Interested in improving your speedcubing times? You’ve come to the right place! In addition to having an improvement roadmap for speedcubers at all skill levels, this guide includes a variety of useful tips and approaches to get your speed up and times down. Ready to get better at speedcubing? Dive in!
Important! What is your current skill level?
For most things, speedcubing included, the first step to improving is figuring out what your current abilities are. Good questions to ask yourself are:
- What method do you use?
- What algorithms do you know?
- What parts of your solve are you most proud of?
- What do you think you need to work on?
- What do you average?
Answering these questions can help you figure out what things you need to immediately learn to get better. Over the years, we’ve found that cubers at the same skill level have many things in common that they can improve. Learning and practicing things that are appropriate for your skill level is helpful for improving at a good pace. Done this way, you can avoid being confused, overwhelmed, or on the flip side, unstimulated. Here are some great general guidelines for cubers at various skill levels:
How can beginner speedcubers improve?
Beginner speedcuber: over 1 minute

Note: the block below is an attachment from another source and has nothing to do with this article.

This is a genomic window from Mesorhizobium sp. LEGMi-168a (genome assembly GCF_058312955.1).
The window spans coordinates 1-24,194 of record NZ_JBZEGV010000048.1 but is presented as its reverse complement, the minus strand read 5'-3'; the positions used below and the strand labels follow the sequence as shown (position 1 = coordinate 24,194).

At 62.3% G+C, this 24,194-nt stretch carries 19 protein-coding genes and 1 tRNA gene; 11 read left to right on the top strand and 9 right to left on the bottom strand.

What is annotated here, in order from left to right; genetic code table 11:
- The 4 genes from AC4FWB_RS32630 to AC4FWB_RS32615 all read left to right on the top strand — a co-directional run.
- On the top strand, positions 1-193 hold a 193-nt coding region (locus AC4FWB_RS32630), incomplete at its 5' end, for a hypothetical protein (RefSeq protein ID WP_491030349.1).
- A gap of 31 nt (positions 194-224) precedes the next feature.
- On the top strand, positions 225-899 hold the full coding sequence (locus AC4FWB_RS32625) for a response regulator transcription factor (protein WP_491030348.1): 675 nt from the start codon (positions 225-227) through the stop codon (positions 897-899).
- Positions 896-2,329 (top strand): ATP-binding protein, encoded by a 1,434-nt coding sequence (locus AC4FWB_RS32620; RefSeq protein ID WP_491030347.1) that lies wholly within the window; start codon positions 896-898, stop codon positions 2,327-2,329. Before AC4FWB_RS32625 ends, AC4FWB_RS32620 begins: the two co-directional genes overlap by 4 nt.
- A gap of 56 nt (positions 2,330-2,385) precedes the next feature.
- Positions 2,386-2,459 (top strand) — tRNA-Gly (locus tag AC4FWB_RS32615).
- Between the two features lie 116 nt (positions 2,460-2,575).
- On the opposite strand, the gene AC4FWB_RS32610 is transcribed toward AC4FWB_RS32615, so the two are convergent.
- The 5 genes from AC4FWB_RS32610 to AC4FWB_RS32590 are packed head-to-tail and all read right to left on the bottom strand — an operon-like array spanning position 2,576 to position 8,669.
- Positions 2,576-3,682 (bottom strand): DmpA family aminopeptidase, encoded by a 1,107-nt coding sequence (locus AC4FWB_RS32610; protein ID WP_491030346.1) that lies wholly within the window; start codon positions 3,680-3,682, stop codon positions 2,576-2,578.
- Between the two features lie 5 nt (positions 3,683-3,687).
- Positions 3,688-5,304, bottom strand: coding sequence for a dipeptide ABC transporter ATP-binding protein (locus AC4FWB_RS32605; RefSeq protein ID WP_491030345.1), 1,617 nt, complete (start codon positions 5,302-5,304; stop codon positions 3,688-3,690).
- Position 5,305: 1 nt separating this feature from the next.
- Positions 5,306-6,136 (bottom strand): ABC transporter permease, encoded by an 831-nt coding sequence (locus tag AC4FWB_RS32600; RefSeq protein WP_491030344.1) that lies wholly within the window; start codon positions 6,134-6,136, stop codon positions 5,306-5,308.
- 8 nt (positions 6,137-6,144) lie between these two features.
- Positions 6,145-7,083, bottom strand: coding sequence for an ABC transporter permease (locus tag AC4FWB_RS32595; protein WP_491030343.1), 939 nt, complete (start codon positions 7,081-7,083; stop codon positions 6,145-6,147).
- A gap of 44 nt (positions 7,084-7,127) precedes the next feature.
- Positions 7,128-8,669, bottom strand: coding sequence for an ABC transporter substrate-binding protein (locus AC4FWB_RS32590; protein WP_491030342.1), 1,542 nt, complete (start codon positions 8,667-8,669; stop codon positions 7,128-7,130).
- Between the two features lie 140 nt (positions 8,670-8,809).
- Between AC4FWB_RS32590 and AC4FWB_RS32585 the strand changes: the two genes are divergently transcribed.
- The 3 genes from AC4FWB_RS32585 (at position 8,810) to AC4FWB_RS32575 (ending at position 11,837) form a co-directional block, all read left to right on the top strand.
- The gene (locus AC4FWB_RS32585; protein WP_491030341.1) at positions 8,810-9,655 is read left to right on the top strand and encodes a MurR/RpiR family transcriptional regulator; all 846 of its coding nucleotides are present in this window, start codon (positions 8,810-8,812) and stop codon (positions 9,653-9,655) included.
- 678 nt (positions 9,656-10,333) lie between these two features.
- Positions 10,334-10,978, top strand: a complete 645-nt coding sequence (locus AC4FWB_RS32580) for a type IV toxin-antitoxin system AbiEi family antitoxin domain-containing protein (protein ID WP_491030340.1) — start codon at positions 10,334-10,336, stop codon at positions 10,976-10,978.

Beginners are typically cubers who recently learned how to solve the Rubik’s Cube. Cubers who do not place much emphasis on learning algorithms or more advanced methods may also be considered beginners. Good thing is, improvement for beginners can be extremely rapid. Most beginners can experience noticeable improvement by just repeatedly solving the cube. If you’re a beginner and you set aside some time to practice, you’ll notice improvements in a wide variety of areas. You may discover certain combinations of moves that are fast to do. You’ll gain more familiarity with your method, making transitions from step to step quicker. You may also begin to develop a habit of looking for certain pieces while you’re solving! All of these things add up to help bring your times down!